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Ten Years' Captivity in the Mahdi's Camp 1882-1892

Sayid Osman already takes part in the conduct of affairs


Great

were the preparations for these princely weddings, which were carried out with a splendour entirely at variance with the late Mahdi's laws. The betrothal ceremony was accompanied by dancing and merry-making in both the Mahdi's and the Khalifa's households, and the air reeked with perfumes. All the principal merchants and emirs gave rich presents in the shape of brides' dresses and varieties of costly perfumes; nor were gold and silver ornaments and velvet missing. The goldsmiths have invented a new form of jewellery, which has been named "the Khalifa's stirrups." These ornaments, although absolutely opposed to Mahdi laws, are extensively worn in both households. Hundredweights of sugar were brought to Yakub's house, besides dhurra, wheat, butter, oxen, and fat-tailed sheep, which latter are valued at from twenty to thirty dollars a head.

It is usual for the bridegroom, or the bridegroom's father, to offer presents of provisions to the bride, as well as clothes and ornaments, which are all handed over to her with great ceremony on an appointed day. Then there is the festival of "tefail," to which women only are admitted, after which comes "henna day," when the hands and feet of the bride are dyed red with henna. All these ceremonies are accompanied by banquets, dancing, and singing. Every evening Yakub entertained hundreds of the Ansar with rich food, and distributed several ardebs of dates.

On the occasion of

the "dakhul" the bride is taken to the bridegroom's house late in the evening; for seven days afterwards they receive the congratulations of their friends, and then the ceremony and festival are ended.

From the pomp and ceremony with which the Khalifa surrounded his son's wedding, it is evident to all who thought about the matter that he had secret intentions. After the wedding he had a princely house built for his son, in the place known as Abu Anga's yard, near the mosque; this he quite disfigured by building houses all around it, which are considered the best in the town. When the palace was completed, the "heir apparent," who had hitherto been living with his father, moved into it with great ceremony. The Khalifa gave alms in a most liberal manner, so that his son's residence might be blessed.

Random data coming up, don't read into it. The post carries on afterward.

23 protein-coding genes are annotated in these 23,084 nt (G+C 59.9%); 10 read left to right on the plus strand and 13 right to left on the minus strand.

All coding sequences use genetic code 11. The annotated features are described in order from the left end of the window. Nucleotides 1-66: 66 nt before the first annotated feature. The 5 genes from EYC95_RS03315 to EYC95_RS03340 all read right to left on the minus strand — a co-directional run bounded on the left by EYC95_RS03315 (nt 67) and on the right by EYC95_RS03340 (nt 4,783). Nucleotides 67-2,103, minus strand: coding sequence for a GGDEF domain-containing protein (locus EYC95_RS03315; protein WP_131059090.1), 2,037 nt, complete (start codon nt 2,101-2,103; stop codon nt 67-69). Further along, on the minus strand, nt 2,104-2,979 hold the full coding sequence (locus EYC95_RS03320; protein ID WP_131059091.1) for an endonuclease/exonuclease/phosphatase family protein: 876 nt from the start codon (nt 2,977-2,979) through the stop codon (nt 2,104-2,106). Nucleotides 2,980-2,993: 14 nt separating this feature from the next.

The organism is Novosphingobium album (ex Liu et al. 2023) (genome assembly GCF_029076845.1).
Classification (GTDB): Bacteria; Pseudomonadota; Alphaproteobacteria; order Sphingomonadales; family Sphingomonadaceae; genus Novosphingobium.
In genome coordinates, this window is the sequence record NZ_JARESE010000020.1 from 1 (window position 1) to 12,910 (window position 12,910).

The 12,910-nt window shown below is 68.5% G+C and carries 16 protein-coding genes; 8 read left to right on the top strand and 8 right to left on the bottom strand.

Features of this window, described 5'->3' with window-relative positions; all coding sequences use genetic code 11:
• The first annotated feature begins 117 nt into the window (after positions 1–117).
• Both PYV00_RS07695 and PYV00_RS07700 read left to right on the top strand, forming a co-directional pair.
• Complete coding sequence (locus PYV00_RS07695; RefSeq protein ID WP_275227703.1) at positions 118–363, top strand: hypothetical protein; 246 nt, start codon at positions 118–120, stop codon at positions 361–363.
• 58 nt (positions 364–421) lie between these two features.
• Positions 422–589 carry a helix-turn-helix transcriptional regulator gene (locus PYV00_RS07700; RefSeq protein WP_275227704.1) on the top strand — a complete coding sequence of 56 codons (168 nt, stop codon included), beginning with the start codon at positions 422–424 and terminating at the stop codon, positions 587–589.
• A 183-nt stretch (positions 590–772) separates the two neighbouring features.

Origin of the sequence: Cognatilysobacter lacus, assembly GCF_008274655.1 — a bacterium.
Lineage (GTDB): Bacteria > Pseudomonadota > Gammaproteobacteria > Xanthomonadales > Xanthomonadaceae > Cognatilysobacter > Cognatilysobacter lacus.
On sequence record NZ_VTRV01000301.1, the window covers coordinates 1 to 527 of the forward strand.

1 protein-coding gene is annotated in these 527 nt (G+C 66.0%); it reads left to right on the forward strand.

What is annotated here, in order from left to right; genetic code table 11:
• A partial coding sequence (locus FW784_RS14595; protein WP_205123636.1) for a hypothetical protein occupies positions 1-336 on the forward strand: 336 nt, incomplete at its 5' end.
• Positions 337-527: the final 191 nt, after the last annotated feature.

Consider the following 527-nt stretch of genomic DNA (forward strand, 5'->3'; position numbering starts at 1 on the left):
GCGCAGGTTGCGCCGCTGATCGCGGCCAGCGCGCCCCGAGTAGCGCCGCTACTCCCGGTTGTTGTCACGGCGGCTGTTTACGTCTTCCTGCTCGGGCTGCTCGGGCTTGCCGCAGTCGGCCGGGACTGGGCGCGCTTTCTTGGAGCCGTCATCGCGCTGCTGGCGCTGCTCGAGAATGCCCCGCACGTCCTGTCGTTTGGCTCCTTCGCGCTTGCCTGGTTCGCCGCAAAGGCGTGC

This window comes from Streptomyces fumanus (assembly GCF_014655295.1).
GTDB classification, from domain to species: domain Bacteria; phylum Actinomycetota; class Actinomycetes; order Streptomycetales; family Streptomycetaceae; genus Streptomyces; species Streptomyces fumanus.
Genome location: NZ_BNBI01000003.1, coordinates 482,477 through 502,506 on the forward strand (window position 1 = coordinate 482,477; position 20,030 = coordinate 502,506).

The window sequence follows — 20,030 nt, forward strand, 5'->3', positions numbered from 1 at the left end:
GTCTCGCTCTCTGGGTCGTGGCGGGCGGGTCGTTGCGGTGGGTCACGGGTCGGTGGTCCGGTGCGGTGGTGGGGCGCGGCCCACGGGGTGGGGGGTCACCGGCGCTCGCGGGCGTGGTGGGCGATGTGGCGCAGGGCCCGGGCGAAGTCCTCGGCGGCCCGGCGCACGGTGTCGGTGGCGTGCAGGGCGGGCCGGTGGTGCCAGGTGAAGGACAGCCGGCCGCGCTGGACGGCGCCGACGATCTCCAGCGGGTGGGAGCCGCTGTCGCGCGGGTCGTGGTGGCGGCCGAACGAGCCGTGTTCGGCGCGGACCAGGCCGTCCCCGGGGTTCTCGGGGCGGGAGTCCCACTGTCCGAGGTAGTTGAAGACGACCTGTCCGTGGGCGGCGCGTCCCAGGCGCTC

Sayid Osman already takes part in the conduct of affairs, and opens and reads the letters to the clerks. Almost every morning he rides round with the Governor on his inspections, but he does not live much amongst the people. The Khalifa has changed his name into Sheikh Ed Din Sayid Osman, and now he is generally known as Sheikh Ed Din only; he quite understands the _role_ he has to play. He is a lover of good food, and rejoices in the little specialities which the merchants bring from Sawakin and Egypt, such as kamar ed din, dried figs, raisins, and all sorts of cakes and biscuits, which are brought in abundance to Yakub's house. The Khalifa treats him with marked respect, occasionally hands over the command of the parade to him, and the soldiers always present arms to him.

From the above it is quite evident that Abdullah wishes to secure the succession to his son. This is perfectly understood by the people, who make no secret of it. The Khalifa's plan is to go slowly but surely. He wants to secure the ascendency of the Baggara over the Jaalin, Danagla, Barabra, and other smaller tribes of the Sudan.

Until the appearance of the Mahdi, the Baggara were, perhaps, the most despised of all the Arab tribes. The "Aulad-belad," as the Jaalin, Danagla, and Barabra are called, had become more civilized in virtue of their geographical position, and are far more crafty by nature than the Baggara; they despised the latter, and under the leadership of Zubeir Pasha, they defeated the great tribes in the neighbourhood of Shakka, and it is these same Baggara who are now their masters.


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